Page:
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View Full Version : Dont tell me we arent running out of water


EagleLandscape
03-01-2009, 07:59 PM
Went camping in the LBJ Grasslands up near Denton this weekend. Beautiful place. All creeks and lakes have all dried up, with the exception of a few. Burn ban in effect.

All in all, great trip. Wind was 40mph+ for alot of the day, got down to 24 degrees last night. Couldnt feel my feet this morning.

EagleLandscape
03-01-2009, 08:00 PM
more.........

EagleLandscape
03-01-2009, 08:01 PM
last 2........

Mike Leary
03-01-2009, 08:07 PM
Jeez, it looks dry down there. Nice double boot shot.

hoskm01
03-01-2009, 08:09 PM
Nice boots. 2x.

EagleLandscape
03-01-2009, 08:12 PM
http://www.rei.com/product/693828

hoskm01
03-01-2009, 08:16 PM
http://www.rei.com/product/693828
Allow me to retort...


Nice shot of boots and landscape... Looks grassy.

bcg
03-01-2009, 08:29 PM
I remember back in '93 or '94 when we had a bad dry spell also. I was doing title work at the time and driving around Texas a lot. There was a lake in North Texas that essentially dried up, not a small lake either, a pretty large impoundment. Lake Houston and Lake Conroe were something like 15 or 20 feet below flood level, Lake Travis had boat ramps that you could see the end of and still had another 20 or 30 yards to get to the waters edge. Then things recovered and everything filled back up. Then we had another dry spell somewhere in 1999 - 2001 and it all happened again. Those ponds, lakes and creeks will get back to normal eventually when it starts to rain again, and eventually it will start to rain.

EagleLandscape
03-01-2009, 08:39 PM
Lake Lavon.

Apparently our Governor (Rick Perry) declared he is going to start building reservoirs again in Texas. Something that really hasnt been done in 20 years. Wonder if it's going to work this time around...

dlee1996
03-01-2009, 09:00 PM
Talking about building a reservoir and getting a reservoir are 2 different things. You get the tree huggers involved and it will take 20 years to get a lake completed. Water is getting tighter and tighter. We have the same water we have always had. The population keeps going up and the water is used quicker than mother nature can replenish it. We are really hurting her in Texas with this dry winter we have had. Sure hope come Spring we get some good floods.

It has been probably 5 years since I have been out to the grasslands. I used to live in Newark and would hit the grasslands 3 times a month. Caught lots of fish out of them ponds up there.

FIMCO-MEISTER
03-01-2009, 09:19 PM
Great pics John....

I've given to the Env. Def. League with the sole purpose of protecting the Neches River watershed from being flooded so Dallasites can water their lawn. We don't need more reservoirs. We need conservation. We haven't achieved 1/100th the conservation possible. I'm in an area that gets 15" of total rainfall and 10" of that is in snow and that is a good year. I haven't seen one friggin azalea. GET RID OF THE SWIMMING POOLS FOR GOODNESS SAKES.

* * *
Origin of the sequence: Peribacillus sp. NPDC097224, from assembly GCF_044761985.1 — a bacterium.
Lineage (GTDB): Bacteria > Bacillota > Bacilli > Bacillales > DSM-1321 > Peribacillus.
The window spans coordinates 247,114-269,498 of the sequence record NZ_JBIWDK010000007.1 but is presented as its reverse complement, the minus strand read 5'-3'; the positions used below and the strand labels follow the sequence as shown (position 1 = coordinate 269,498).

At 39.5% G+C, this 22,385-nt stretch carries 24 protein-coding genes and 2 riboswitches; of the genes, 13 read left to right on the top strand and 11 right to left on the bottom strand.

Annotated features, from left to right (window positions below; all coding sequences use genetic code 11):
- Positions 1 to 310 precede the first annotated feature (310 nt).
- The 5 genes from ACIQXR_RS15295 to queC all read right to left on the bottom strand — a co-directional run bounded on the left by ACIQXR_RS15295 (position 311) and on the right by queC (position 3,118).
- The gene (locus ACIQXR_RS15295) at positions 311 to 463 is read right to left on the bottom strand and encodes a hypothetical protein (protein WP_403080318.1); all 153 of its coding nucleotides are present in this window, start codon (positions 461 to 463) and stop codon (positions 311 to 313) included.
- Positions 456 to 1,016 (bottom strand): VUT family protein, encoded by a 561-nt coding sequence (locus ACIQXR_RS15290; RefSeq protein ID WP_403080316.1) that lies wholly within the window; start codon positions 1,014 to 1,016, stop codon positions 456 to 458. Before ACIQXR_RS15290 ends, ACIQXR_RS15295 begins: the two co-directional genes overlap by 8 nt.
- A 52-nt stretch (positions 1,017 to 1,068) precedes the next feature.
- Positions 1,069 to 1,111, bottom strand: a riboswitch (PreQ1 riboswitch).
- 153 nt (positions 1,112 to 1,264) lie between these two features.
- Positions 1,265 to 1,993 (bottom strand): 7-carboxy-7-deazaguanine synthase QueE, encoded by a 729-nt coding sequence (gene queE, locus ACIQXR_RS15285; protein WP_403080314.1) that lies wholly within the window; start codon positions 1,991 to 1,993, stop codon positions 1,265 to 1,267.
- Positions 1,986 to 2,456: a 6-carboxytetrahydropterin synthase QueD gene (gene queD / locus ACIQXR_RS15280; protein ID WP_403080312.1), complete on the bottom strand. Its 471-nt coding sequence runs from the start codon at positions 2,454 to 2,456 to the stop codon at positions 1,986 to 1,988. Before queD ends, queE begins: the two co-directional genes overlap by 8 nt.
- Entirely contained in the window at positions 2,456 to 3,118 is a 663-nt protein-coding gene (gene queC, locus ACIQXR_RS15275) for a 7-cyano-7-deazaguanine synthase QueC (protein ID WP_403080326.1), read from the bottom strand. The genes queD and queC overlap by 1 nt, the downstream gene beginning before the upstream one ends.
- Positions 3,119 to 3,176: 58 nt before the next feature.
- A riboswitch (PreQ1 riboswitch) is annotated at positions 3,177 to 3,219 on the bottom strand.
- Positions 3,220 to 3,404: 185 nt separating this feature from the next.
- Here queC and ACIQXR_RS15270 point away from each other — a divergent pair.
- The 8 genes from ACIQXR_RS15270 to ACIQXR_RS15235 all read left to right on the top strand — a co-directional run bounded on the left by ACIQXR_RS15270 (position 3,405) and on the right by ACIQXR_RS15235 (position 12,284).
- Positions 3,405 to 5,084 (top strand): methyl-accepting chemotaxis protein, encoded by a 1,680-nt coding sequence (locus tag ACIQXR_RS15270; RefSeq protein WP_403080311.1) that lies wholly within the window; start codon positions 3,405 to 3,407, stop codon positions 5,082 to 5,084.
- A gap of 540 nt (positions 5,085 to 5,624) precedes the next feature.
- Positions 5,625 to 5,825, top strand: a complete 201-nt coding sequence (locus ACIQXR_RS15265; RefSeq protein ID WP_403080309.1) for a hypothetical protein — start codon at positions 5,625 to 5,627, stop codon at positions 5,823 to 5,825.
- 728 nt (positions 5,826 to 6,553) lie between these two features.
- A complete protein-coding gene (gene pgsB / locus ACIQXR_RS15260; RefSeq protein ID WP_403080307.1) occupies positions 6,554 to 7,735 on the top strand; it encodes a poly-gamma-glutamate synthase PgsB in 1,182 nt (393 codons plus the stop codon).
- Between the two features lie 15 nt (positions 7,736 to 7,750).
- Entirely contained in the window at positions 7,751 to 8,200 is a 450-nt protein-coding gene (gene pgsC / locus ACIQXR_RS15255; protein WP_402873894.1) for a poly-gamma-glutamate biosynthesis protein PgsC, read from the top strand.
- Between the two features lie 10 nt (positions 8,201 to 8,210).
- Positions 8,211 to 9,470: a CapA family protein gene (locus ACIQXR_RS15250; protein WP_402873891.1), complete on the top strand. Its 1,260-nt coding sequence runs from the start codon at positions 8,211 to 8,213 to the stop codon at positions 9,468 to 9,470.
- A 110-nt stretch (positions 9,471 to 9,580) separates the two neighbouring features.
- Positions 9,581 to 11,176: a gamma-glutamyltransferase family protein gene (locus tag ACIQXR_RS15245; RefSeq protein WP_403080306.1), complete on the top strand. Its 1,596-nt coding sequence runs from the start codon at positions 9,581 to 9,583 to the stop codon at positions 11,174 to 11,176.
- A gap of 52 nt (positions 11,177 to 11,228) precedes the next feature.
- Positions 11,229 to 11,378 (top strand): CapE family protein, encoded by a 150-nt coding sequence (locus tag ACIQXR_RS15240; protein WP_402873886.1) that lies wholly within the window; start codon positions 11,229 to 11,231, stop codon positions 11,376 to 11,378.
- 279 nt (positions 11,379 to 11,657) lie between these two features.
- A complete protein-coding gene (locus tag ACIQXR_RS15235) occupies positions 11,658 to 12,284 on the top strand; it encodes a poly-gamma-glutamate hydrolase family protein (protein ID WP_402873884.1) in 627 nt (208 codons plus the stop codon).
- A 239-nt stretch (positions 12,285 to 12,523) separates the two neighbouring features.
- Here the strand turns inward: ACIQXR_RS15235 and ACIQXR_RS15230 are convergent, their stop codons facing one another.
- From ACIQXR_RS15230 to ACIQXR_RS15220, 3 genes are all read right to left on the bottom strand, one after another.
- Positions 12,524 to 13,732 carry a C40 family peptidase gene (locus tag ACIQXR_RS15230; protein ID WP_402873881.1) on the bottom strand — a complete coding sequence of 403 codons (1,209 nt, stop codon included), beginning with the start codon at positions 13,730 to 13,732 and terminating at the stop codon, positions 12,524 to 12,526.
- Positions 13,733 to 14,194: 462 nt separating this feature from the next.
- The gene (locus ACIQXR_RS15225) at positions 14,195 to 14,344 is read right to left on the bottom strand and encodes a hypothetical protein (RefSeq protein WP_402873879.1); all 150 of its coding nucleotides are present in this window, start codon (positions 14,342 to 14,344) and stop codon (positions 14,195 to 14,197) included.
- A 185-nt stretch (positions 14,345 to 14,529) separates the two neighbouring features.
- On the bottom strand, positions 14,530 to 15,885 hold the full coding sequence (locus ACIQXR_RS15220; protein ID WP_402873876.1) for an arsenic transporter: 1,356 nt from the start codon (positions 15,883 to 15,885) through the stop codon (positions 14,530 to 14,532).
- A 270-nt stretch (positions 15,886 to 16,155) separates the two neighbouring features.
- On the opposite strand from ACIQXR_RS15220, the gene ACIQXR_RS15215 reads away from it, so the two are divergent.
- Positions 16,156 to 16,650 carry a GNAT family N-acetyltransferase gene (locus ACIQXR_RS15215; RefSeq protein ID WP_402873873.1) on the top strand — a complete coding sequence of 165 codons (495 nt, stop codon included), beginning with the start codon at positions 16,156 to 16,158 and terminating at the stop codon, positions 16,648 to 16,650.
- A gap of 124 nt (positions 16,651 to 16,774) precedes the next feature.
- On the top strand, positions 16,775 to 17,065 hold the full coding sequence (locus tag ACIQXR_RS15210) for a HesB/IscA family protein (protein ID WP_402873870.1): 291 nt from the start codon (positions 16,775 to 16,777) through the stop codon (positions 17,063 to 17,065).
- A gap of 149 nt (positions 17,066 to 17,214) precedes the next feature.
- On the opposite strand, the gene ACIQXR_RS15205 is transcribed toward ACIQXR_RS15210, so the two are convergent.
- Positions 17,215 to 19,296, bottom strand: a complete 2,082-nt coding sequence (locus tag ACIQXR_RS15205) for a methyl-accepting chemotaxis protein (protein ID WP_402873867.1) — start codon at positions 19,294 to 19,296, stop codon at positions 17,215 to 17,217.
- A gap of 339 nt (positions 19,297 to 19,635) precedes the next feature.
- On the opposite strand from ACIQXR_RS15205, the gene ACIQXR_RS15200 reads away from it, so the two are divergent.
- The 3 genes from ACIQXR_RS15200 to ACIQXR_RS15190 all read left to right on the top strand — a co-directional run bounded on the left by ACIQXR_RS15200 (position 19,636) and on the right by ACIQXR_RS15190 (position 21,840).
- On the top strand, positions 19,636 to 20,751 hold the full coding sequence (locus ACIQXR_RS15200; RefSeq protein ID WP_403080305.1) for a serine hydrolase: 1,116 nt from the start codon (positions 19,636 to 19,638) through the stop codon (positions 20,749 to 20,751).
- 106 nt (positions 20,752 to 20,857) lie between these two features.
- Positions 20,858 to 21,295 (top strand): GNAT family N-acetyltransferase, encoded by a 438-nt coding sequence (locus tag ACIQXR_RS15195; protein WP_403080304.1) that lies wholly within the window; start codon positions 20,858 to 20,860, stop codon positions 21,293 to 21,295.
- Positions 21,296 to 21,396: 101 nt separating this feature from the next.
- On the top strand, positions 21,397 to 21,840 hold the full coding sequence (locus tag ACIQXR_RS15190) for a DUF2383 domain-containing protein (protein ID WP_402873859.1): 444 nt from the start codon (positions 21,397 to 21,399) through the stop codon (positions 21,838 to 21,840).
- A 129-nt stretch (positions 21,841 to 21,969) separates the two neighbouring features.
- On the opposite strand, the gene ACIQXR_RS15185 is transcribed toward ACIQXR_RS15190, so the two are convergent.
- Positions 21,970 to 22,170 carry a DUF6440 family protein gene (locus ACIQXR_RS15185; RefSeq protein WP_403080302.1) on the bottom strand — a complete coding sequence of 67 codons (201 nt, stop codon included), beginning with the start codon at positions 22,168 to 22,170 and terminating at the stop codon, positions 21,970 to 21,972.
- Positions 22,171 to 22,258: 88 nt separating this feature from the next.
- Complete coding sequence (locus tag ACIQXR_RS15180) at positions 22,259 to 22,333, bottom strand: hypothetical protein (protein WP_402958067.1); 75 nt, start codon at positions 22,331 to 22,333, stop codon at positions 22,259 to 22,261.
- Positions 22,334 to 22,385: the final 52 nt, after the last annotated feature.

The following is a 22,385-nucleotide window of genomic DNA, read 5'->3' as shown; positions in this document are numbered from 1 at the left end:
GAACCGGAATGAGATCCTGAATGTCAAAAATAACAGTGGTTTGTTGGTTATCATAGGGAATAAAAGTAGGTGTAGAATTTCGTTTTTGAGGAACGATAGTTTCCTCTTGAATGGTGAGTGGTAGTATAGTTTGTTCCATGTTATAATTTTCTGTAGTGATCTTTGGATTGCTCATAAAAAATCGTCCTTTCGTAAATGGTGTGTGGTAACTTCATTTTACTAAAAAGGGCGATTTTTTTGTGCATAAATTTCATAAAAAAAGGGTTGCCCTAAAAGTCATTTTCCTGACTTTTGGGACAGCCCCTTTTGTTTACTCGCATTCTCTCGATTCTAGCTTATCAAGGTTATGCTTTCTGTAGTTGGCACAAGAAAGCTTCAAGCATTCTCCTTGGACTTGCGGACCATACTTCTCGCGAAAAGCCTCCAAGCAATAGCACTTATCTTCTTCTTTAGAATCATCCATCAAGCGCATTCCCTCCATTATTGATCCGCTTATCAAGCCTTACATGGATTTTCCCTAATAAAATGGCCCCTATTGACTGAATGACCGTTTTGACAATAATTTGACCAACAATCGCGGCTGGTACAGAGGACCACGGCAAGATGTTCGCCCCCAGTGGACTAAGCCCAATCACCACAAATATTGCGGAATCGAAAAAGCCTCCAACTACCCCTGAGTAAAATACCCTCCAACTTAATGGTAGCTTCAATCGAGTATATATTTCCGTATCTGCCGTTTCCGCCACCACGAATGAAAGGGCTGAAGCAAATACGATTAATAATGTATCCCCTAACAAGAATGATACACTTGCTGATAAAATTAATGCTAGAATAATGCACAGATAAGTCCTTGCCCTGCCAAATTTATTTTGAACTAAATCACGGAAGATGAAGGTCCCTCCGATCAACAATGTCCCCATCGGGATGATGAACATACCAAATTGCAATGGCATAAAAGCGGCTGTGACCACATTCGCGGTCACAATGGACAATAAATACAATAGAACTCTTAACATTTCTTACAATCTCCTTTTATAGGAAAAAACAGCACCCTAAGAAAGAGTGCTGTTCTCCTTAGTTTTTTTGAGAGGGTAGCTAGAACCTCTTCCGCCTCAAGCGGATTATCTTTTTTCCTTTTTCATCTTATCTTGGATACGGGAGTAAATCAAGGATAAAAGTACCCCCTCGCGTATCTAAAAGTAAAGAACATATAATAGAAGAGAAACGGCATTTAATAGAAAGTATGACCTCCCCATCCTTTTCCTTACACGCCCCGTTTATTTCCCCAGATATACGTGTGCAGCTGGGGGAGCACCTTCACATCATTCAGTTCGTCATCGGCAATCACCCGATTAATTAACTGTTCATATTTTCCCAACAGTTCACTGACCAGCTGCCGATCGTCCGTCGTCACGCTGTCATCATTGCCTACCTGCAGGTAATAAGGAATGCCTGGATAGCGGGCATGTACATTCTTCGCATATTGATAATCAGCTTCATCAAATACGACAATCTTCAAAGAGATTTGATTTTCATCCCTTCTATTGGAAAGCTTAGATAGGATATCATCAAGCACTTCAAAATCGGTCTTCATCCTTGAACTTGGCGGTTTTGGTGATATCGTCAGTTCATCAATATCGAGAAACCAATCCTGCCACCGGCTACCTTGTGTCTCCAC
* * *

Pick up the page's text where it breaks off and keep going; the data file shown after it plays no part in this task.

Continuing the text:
bcg
03-01-2009, 09:27 PM
I think the long term solution will probably be huge water pipelines and desalinization plants. Water will necessarily be much more expensive but eventually we're going to have to do it to support the population growth. People aren't going to give up swimming pools and flowers. They might be convinced to plant regionally appropriate landscapes or harvest rainwater or A/C condensation (The A/C condensation should be collected anyway. It's astonishing to me the amount of water an A/C unit puts on in a humid area like Houston, and it's ICE cold. I think that a system could be designed that would cycle that cold water into a second coil, like a radiator, to get additional effeciency out of the unit and then the water collected somehow to be used for gray water and the savings generated would pay for the cost of implementation, but that's a whole other thing.) for watering, but you'll never get people to give up flowers entirely. It is going to be interesting to see how the new laws progress in Texas now that the MUDs have the ability to really regulate some of this stuff and are having to report their waste to the state. While there's no shortage of water in Houston, and because of that no one here has really cared about conservation, I think changes are coming.

hoskm01
03-01-2009, 09:36 PM
I think the long term solution will probably be huge water pipelines and desalinization plants. Water will necessarily be much more expensive but eventually we're going to have to do it to support the population growth. People aren't going to give up swimming pools and flowers. They might be convinced to plant regionally appropriate landscapes or harvest rainwater or A/C condensation (The A/C condensation should be collected anyway. It's astonishing to me the amount of water an A/C unit puts on in a humid area like Houston, and it's ICE cold. I think that a system could be designed that would cycle that cold water into a second coil, like a radiator, to get additional effeciency out of the unit and then the water collected somehow to be used for gray water and the savings generated would pay for the cost of implementation, but that's a whole other thing.) for watering, but you'll never get people to give up flowers entirely. It is going to be interesting to see how the new laws progress in Texas now that the MUDs have the ability to really regulate some of this stuff and are having to report their waste to the state. While there's no shortage of water in Houston, and because of that no one here has really cared about conservation, I think changes are coming.
In an extremely humid year, after an entire season of AC, and collection, what might you collect, 1000 gallons? TOPS?